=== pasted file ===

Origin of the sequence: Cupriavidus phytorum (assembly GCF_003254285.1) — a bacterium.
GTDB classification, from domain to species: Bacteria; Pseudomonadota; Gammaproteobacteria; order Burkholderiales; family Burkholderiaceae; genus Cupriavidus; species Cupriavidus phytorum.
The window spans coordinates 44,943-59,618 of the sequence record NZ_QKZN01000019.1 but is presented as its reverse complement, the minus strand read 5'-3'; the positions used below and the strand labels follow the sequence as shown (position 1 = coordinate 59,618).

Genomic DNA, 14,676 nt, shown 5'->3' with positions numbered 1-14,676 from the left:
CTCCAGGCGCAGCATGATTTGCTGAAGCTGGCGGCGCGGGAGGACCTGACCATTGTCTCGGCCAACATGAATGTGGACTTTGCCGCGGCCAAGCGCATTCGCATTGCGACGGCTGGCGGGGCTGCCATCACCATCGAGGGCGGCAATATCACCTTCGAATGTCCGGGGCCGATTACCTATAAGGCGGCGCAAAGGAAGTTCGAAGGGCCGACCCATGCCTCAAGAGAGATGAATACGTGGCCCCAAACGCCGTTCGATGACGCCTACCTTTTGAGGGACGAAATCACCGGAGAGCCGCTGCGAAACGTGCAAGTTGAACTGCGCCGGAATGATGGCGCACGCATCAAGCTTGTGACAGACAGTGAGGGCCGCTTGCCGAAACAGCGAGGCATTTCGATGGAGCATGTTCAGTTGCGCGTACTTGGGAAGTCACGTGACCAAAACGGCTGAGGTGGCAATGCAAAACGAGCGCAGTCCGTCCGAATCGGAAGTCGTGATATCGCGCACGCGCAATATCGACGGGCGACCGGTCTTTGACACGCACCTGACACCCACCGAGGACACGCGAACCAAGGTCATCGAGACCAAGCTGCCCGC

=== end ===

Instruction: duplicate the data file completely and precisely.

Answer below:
Origin of the sequence: Cupriavidus phytorum (assembly GCF_003254285.1) — a bacterium.
GTDB classification, from domain to species: Bacteria; Pseudomonadota; Gammaproteobacteria; order Burkholderiales; family Burkholderiaceae; genus Cupriavidus; species Cupriavidus phytorum.
The window spans coordinates 44,943-59,618 of the sequence record NZ_QKZN01000019.1 but is presented as its reverse complement, the minus strand read 5'-3'; the positions used below and the strand labels follow the sequence as shown (position 1 = coordinate 59,618).

Genomic DNA, 14,676 nt, shown 5'->3' with positions numbered 1-14,676 from the left:
CTCCAGGCGCAGCATGATTTGCTGAAGCTGGCGGCGCGGGAGGACCTGACCATTGTCTCGGCCAACATGAATGTGGACTTTGCCGCGGCCAAGCGCATTCGCATTGCGACGGCTGGCGGGGCTGCCATCACCATCGAGGGCGGCAATATCACCTTCGAATGTCCGGGGCCGATTACCTATAAGGCGGCGCAAAGGAAGTTCGAAGGGCCGACCCATGCCTCAAGAGAGATGAATACGTGGCCCCAAACGCCGTTCGATGACGCCTACCTTTTGAGGGACGAAATCACCGGAGAGCCGCTGCGAAACGTGCAAGTTGAACTGCGCCGGAATGATGGCGCACGCATCAAGCTTGTGACAGACAGTGAGGGCCGCTTGCCGAAACAGCGAGGCATTTCGATGGAGCATGTTCAGTTGCGCGTACTTGGGAAGTCACGTGACCAAAACGGCTGAGGTGGCAATGCAAAACGAGCGCAGTCCGTCCGAATCGGAAGTCGTGATATCGCGCACGCGCAATATCGACGGGCGACCGGTCTTTGACACGCACCTGACACCCACCGAGGACACGCGAACCAAGGTCATCGAGACCAAGCTGCCCGC